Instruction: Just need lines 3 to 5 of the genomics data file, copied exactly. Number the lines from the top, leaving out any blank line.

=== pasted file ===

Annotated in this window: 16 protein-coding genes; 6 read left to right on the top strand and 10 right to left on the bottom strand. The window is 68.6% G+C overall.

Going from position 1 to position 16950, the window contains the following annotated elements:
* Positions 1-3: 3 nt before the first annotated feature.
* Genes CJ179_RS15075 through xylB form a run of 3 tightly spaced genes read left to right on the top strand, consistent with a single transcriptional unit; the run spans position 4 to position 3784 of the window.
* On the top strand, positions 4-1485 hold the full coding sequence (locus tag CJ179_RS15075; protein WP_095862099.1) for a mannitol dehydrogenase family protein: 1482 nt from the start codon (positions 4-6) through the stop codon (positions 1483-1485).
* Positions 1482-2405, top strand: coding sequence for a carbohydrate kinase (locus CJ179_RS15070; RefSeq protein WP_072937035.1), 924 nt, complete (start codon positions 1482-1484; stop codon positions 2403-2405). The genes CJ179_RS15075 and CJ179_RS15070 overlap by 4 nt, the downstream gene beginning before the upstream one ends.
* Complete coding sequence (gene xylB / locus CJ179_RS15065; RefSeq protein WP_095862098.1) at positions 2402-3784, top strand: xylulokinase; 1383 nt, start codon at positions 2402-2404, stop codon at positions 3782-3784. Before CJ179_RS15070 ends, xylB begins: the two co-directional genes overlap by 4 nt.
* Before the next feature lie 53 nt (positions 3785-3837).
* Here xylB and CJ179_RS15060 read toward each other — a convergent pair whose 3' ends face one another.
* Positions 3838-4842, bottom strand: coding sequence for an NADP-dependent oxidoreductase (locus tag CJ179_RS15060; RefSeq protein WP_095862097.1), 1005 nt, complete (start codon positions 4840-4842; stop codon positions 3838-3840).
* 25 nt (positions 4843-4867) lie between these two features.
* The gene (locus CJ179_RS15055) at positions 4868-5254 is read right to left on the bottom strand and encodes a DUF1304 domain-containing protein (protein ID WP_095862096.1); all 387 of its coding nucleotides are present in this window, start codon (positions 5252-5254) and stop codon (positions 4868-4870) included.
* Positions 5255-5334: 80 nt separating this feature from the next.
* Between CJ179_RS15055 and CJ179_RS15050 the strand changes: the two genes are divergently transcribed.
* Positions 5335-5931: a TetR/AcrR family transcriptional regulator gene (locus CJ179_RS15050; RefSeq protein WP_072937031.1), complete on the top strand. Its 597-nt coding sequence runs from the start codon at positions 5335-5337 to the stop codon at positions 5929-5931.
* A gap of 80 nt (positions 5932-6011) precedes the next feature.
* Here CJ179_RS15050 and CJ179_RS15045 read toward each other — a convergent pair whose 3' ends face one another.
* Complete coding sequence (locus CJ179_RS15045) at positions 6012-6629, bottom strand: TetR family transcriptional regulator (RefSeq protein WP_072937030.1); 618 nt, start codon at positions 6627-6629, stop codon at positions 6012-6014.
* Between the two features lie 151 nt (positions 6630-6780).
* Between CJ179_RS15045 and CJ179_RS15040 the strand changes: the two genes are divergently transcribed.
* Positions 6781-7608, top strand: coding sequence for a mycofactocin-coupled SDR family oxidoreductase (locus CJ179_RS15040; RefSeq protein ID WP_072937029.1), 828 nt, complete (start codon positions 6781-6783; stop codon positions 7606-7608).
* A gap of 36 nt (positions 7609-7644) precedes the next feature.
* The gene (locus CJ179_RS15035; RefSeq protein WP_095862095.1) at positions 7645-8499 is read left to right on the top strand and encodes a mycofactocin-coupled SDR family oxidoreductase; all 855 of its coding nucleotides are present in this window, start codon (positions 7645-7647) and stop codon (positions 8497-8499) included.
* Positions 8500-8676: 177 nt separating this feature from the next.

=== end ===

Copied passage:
* Positions 1-3: 3 nt before the first annotated feature.
* Genes CJ179_RS15075 through xylB form a run of 3 tightly spaced genes read left to right on the top strand, consistent with a single transcriptional unit; the run spans position 4 to position 3784 of the window.
* On the top strand, positions 4-1485 hold the full coding sequence (locus tag CJ179_RS15075; protein WP_095862099.1) for a mannitol dehydrogenase family protein: 1482 nt from the start codon (positions 4-6) through the stop codon (positions 1483-1485).